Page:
Thanks for the post Irene. I think its very interesting how Burberry is trying to link its social media presence directly to sales. I had not even heard of the Twitter “buy now” button until this post. I’m curious as to how successful some of these attempts have been – I wonder how many consumers can truly purchase such an expensive item / brand in a seemingly spontaneous social way. I think the Burberry Bespoke is very interesting as well – I agree that this will be a major trend with the next generation of shoppers. We see it a lot with men’s clothing as “made to measure” has become very common at increasingly affordable price points. Company’s like Alton Lane, MySuit and Suit Supply specialize in this type of thing, however, they do it primarily in an unbranded way. As more companies enter the made-to-measure / bespoke market, it will be interesting to see how brands can protect their value – as a made to measure consumer myself, I tend to think about purchases more on a quality of fabric and construction than brand level.
Thanks for sharing Rob. I actually think in the time since it was first released, consumers have become much more used to additional in-game purchases. Call of Duty has been doing this for years with “map packs”. EA has done this with their Ultimate Team game modes as well. I agree that EA will need to adapt to an evolving world of VR and that will significantly impact their future. I also agree that sports games may be harder to adapt to VR and that it will certainly be core to the Company’s continued success.
Kent, thank you for sharing an interesting topic. Chris’ article on Patagonia and brands like Starbucks are other examples that consumers are clearly willing to pay a premium for products, brands, and companies that deliver on sustainability and market that successfully. However, I think it will be very difficult for Pepsi to implement such a strategy as effectively for a couple of reasons. First, Pepsi operates a number of brands, each of which is largely marketing independently. Second, I would argue that Pepsi and its brands tend to be “mass” products within the “consumer staple” sector – premium pricing may be difficult here. While I do not think these two facts will preclude Pepsi from making positive sustainability investments, I fear that for the time being, they may be unwilling to pursue opportunities that do not return a requisite financial gain on their investments.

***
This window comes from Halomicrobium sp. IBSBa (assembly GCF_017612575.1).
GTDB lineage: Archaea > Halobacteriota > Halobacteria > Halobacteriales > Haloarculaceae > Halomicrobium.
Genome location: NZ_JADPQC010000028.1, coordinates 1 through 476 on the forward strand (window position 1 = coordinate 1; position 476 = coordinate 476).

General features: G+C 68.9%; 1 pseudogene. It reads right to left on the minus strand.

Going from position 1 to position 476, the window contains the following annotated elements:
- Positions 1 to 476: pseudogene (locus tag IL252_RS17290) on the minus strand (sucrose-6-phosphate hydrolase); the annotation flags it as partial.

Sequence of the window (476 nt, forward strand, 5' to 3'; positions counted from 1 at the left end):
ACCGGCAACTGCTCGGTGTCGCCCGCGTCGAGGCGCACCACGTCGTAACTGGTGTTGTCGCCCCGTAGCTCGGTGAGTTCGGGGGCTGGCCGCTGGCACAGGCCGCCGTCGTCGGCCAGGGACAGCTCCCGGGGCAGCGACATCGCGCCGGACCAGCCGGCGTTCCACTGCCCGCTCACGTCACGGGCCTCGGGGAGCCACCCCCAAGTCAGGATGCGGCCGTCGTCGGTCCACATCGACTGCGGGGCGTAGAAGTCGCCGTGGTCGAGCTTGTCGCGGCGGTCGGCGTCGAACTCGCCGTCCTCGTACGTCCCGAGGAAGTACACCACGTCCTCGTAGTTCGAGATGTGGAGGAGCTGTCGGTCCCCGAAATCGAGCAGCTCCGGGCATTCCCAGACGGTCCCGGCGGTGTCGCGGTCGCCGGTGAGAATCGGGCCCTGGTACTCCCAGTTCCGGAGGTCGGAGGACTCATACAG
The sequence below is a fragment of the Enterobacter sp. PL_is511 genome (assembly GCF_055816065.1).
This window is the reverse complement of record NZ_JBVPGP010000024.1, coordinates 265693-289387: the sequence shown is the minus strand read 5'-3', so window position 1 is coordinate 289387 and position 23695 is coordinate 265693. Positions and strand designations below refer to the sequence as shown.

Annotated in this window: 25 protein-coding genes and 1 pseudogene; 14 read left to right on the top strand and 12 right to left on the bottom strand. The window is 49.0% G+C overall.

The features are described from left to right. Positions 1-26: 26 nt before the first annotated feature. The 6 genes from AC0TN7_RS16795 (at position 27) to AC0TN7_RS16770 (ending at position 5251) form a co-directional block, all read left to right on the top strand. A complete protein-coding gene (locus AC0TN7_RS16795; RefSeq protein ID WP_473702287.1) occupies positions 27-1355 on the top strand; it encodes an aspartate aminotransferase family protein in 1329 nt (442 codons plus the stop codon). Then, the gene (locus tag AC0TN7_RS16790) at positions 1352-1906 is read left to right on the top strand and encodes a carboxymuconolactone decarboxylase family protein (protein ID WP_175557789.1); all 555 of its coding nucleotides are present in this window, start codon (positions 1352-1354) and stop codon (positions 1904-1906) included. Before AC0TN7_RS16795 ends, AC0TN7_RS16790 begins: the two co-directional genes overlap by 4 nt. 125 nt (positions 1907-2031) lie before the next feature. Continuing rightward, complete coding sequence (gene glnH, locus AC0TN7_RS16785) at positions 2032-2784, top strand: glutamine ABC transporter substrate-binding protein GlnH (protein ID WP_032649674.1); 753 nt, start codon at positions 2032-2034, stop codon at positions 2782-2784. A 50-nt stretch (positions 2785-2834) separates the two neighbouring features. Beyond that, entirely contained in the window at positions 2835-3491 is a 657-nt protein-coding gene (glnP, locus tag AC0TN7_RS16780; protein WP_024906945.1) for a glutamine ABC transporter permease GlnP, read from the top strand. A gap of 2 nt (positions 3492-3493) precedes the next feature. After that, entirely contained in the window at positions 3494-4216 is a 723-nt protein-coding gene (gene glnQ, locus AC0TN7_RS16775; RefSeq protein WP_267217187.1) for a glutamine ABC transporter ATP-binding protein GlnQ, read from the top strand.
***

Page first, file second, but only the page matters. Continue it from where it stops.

Saksham, thank you for your post, this is a topic I’ve been interested in for years. A couple incremental thoughts and observations. As you mentioned, the scarcity of food is going to not only be exacerbated by climate change and weather patterns, but also by a rising global population that will put increasing stress on the system. Water, food, and population are all intricately linked as one might expect – but another element of this is that livestock, which serves as food for humanity, also consume a disproportionate amount of water. I came across a TED talk a couple years back on a Company called Modern Meadows – I recommend taking a look at it (I think the stat they have in the video is that in order to sustain a global population of 10 billion, we will require 100 billion animals / livestock). The Company started by trying to find ways to 3D print synthetic leather that had the same look and feel of the real thing. From there, they are trying to do so with meat. I think their technology, and others like it, could have a huge impact on this global issue in the future.